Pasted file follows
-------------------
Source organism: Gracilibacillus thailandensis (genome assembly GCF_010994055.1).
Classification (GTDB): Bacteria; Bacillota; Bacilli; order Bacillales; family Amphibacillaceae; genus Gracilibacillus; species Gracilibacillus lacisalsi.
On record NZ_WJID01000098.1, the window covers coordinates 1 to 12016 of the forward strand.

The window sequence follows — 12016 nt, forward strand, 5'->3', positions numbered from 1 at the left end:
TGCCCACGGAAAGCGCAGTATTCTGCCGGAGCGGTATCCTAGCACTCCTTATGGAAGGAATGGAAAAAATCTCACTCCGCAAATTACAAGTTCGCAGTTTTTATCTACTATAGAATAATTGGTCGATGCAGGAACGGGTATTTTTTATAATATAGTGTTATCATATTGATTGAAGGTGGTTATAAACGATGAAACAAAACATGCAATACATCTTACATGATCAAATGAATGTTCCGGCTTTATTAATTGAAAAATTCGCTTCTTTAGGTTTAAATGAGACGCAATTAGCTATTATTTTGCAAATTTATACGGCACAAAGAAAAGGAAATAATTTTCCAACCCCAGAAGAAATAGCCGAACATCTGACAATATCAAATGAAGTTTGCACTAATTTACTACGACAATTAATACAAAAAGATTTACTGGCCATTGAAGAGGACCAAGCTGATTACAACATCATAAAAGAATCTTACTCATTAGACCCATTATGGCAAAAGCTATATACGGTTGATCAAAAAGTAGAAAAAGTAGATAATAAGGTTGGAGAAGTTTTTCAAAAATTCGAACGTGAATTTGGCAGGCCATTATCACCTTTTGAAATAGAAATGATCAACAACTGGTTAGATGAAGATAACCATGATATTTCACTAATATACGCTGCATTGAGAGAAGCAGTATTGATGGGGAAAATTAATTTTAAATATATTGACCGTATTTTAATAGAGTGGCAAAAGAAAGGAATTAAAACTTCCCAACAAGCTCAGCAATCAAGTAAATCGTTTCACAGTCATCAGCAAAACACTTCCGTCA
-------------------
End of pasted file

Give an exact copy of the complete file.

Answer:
Source organism: Gracilibacillus thailandensis (genome assembly GCF_010994055.1).
Classification (GTDB): Bacteria; Bacillota; Bacilli; order Bacillales; family Amphibacillaceae; genus Gracilibacillus; species Gracilibacillus lacisalsi.
On record NZ_WJID01000098.1, the window covers coordinates 1 to 12016 of the forward strand.

The window sequence follows — 12016 nt, forward strand, 5'->3', positions numbered from 1 at the left end:
TGCCCACGGAAAGCGCAGTATTCTGCCGGAGCGGTATCCTAGCACTCCTTATGGAAGGAATGGAAAAAATCTCACTCCGCAAATTACAAGTTCGCAGTTTTTATCTACTATAGAATAATTGGTCGATGCAGGAACGGGTATTTTTTATAATATAGTGTTATCATATTGATTGAAGGTGGTTATAAACGATGAAACAAAACATGCAATACATCTTACATGATCAAATGAATGTTCCGGCTTTATTAATTGAAAAATTCGCTTCTTTAGGTTTAAATGAGACGCAATTAGCTATTATTTTGCAAATTTATACGGCACAAAGAAAAGGAAATAATTTTCCAACCCCAGAAGAAATAGCCGAACATCTGACAATATCAAATGAAGTTTGCACTAATTTACTACGACAATTAATACAAAAAGATTTACTGGCCATTGAAGAGGACCAAGCTGATTACAACATCATAAAAGAATCTTACTCATTAGACCCATTATGGCAAAAGCTATATACGGTTGATCAAAAAGTAGAAAAAGTAGATAATAAGGTTGGAGAAGTTTTTCAAAAATTCGAACGTGAATTTGGCAGGCCATTATCACCTTTTGAAATAGAAATGATCAACAACTGGTTAGATGAAGATAACCATGATATTTCACTAATATACGCTGCATTGAGAGAAGCAGTATTGATGGGGAAAATTAATTTTAAATATATTGACCGTATTTTAATAGAGTGGCAAAAGAAAGGAATTAAAACTTCCCAACAAGCTCAGCAATCAAGTAAATCGTTTCACAGTCATCAGCAAAACACTTCCGTCA